Why Authority? A Jurisprudence Between Plurality and Pluralism
Paul Schiff Berman (Ed.) Oxford Handbook on Global Legal Pluralism (OUP, 2019, Forthcoming)
32 Pages Posted: 5 Feb 2019
Date Written: May 2, 2018
This chapter argues that the key to understanding both plurality and pluralism is to account for their entanglement without assuming that the former entails the latter, or that the latter is always justified when the former exists. I argue here that a complex notion of authority, in which both reasons and relationships determine the existence and justification of authority, can clarify the relations between plurality and pluralism by pointing to a mode of subject-centred analysis and evaluation that does not presume either plurality’s justification nor pluralism’s analytical purchase. When both authority’s reasons and relationships are pluralised vis-à-vis the subjects of those reasons and relations, the very existence and justification of authority depends on the ways in which plural claims and receptions of authority interact, as well as on the impact of such interaction on the values that pluralism might carry. Such a view of authority should sound a note of caution for those who explore, evaluate or endorse the claims to authority made by various phenomena of legal plurality that are the objects of the present collection on global legal pluralism; for it raises a set of concerns about both the plausibility of such claims, their evaluation in relation to each other, and the potential for plurality of claims and invocations of authority to exist without pluralism itself being justified – for there to be space between plurality and pluralism.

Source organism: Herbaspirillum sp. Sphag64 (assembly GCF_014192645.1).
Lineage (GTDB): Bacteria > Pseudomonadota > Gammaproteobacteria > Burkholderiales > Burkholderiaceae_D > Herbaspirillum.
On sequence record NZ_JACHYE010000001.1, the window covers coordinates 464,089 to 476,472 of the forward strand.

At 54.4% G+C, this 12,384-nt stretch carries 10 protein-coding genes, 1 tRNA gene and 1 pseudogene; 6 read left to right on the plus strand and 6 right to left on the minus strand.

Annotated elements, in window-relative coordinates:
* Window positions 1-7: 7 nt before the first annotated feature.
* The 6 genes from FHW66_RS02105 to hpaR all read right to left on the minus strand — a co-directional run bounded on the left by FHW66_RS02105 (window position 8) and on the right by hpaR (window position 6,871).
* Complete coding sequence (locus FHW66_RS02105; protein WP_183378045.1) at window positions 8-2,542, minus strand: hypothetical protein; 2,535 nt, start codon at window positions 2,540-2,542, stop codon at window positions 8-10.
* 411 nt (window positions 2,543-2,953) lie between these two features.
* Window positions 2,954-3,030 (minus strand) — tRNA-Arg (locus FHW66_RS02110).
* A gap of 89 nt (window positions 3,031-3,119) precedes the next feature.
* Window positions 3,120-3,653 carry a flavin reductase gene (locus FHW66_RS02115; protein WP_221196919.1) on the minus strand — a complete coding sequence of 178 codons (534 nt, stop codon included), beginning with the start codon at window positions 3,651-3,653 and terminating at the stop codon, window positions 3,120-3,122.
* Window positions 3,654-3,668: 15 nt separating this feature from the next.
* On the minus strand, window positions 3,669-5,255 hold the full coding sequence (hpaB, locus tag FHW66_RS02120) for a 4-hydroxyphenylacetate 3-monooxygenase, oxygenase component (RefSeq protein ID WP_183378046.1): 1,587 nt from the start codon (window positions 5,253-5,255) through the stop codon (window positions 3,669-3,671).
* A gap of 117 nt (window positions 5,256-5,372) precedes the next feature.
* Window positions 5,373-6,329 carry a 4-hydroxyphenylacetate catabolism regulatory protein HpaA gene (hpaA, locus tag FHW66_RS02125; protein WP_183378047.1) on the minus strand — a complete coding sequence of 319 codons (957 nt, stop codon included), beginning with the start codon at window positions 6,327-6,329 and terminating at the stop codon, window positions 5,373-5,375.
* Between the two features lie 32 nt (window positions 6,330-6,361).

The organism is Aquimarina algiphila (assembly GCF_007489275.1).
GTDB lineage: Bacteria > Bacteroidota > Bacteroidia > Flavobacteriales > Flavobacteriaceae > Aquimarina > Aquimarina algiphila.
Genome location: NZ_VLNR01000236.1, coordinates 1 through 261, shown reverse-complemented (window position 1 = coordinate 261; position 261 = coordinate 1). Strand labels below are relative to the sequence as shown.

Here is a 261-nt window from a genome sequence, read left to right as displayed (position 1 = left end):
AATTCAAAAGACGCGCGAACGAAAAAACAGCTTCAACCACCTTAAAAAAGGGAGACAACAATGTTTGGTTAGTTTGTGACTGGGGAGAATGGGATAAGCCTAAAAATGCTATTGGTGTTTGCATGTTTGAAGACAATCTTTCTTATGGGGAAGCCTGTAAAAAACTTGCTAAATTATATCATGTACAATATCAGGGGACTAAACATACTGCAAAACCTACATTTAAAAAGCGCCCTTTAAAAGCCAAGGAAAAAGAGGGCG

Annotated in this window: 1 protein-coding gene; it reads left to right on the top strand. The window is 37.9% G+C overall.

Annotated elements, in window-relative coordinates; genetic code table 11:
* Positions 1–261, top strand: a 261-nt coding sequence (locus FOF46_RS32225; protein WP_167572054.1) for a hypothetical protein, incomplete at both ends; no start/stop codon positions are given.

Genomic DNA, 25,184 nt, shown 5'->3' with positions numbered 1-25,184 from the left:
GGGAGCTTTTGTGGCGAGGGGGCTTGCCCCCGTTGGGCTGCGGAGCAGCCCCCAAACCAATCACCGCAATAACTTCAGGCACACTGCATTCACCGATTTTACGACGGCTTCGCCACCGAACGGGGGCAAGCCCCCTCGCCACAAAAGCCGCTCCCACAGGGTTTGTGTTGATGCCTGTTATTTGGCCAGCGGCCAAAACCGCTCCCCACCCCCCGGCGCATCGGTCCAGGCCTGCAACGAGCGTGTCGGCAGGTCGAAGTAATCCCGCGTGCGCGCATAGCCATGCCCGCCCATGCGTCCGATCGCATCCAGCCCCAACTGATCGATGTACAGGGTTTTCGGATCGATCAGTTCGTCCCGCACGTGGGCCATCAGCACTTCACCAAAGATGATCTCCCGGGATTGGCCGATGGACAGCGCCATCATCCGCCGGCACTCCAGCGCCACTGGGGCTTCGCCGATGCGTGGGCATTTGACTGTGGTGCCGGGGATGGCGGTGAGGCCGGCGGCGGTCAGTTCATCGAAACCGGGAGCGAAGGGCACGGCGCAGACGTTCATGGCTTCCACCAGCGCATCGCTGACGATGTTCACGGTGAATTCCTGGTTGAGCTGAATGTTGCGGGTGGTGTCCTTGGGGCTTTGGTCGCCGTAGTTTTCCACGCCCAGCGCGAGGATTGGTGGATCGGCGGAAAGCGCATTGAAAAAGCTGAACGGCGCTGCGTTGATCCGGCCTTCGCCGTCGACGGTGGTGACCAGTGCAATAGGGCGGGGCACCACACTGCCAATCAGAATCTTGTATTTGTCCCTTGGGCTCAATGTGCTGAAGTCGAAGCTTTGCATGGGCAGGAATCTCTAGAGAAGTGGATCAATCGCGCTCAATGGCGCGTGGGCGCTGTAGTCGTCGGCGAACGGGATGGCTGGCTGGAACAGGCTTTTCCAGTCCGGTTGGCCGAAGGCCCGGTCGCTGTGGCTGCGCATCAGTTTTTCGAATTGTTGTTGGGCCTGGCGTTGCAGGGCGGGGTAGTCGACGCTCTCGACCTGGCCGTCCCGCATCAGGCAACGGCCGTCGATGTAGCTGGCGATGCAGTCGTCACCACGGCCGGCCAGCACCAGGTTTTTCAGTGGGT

Keywords: legal pluralism, jurisprudence, authority, plurality
JEL Classification: K10
Suggested Citation: Suggested Citation